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## Maximum and minimum points

Current time:0:00Total duration:4:58

# Worked example: absolute and relative extrema

CCSS Math: HSF.IF.C.7

## Video transcript

- [Instructor] We're asked to mark all the relative extremum
points in the graph below. So pause the video and see
if you can have a go at that, just try to maybe look at the screen and, in your head see if you can
identify the relative extrema. So now let's do this together. So there's two types of relative extrema. You have your relative maximum points, and you have your relative minimum points. And a relative maximum
point or relative minimum, they're relatively easy
(laughing) to spot out visually. You will see a relative maximum point as the high point on a hill, and the hill itself
doesn't even have to be the highest hill. For example the curve
could go at other parts of the domain of the function, could go to higher values. It could also look like
the peak of a mountain, and once again since we're talking about the relative maximum, this mountain peak doesn't
have to be the highest mountain peak. There could be higher mountains, and actually each of these peaks, each of these peaks would
be a relative maximum point. Now relative minima are the opposite. They would be the bottom of your valleys. So that's a relative minimum point. This right over here is
a relative minimum point, even if there are other
parts of the function that are lower. Now there's also an edge
case for both relative maxima and relative minima, and that's where the graph is flat. So if you have parts
of your function where it's just constant, these points would actually be both. For example, if this is our x-axis right over here, that's our x-axis, if this is our y-axis right over there, and if this is x equals c, if you construct an
open interval around c, you notice that the value
of our function at c, f of c, is at least as large as the values of the function around it. And it is also at least as small as the values of the function around it, so this point would also be considered a relative minimum point. But that's an edge case that
you won't encounter as often. So with that primer out of the way, let's identify the relative extrema. So first the relative maximum points. Well that's a top of a
hill right over there, this is the top of a hill. You might be tempted to look
at that point and that point, but notice, at this point right over here, if you go to the right, you have values that are higher than it. So it's really not at the top of a hill. And right over if you go to the left, you have values that are higher than it, so it's also not the top of a hill. And what about the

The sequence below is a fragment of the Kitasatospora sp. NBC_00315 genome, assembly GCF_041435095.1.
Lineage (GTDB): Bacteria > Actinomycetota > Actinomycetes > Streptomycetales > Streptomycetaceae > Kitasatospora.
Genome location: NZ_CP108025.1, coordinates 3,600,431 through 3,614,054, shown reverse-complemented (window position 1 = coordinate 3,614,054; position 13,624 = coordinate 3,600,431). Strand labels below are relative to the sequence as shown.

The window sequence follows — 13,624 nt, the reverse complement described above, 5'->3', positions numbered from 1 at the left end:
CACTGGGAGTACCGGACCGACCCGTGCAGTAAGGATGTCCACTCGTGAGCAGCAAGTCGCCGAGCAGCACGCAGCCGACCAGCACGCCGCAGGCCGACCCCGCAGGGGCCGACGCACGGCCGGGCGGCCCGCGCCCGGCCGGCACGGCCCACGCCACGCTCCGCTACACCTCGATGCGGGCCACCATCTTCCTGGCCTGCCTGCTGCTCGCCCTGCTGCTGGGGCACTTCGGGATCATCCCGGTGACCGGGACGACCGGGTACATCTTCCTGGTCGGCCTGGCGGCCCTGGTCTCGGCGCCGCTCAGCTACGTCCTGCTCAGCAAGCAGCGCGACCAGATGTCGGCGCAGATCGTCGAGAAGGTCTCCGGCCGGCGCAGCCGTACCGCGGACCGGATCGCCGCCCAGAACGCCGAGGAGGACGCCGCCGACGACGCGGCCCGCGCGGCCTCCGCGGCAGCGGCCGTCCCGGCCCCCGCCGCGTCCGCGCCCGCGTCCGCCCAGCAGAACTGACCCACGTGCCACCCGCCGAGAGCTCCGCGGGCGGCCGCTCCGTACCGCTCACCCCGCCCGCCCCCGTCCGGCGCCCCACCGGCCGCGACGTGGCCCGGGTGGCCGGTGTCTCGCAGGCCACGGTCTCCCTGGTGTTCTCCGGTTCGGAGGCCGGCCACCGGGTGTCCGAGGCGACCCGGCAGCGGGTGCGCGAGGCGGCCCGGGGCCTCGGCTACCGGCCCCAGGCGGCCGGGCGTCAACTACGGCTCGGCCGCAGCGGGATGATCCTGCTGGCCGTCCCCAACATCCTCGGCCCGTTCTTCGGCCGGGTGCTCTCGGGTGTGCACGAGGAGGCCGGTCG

relative minimum points? Well this one right over here
is a relative minimum point. This one right over here is
a relative minimum point. And this one over here is a relative minimum point. Now let's do an example
dealing with absolute extrema. So here we're told to
mark the absolute maximum and the absolute minimum points in the graph below. So once again, pause this video and see if
you can have a go at this. So you have an absolute maximum point at let's say x equals c if and only if, so I'll write iff for if and only if, f of c is greater than or equal to f of x for all the x's in
the domain of the function. And you have an absolute minimum at x equals c if and only if, iff, f of c is less than or equal to f of x for all the x's over the domain. So another way to think about it is, absolute maximum point is the high point. So over here, that is the
absolute maximum point. And then the absolute
minimum point is interesting because in this case, it would be actually one of, it would happen at one of
the endpoints of our domain. So that is our absolute max, and this right over here is our absolute, absolute min. Now once again there is an edge case that you will not see too frequently. So for example, if this function did something like this, so if it went up like this, and then it just stayed flat like this, then this would no longer be an absolute maximum point. But any of these points
in this flat region, because they are at least
as high as any other points on our entire curve, any of those could be considered
absolute maximum points. But we aren't dealing with
that edge case in this example, and you're less likely to see that. And so in most problems, it's pretty easy to pick out. Because the absolute
highest point on the curve will often be your absolute maximum, and the absolute lowest
point on your curve will be your absolute minimum.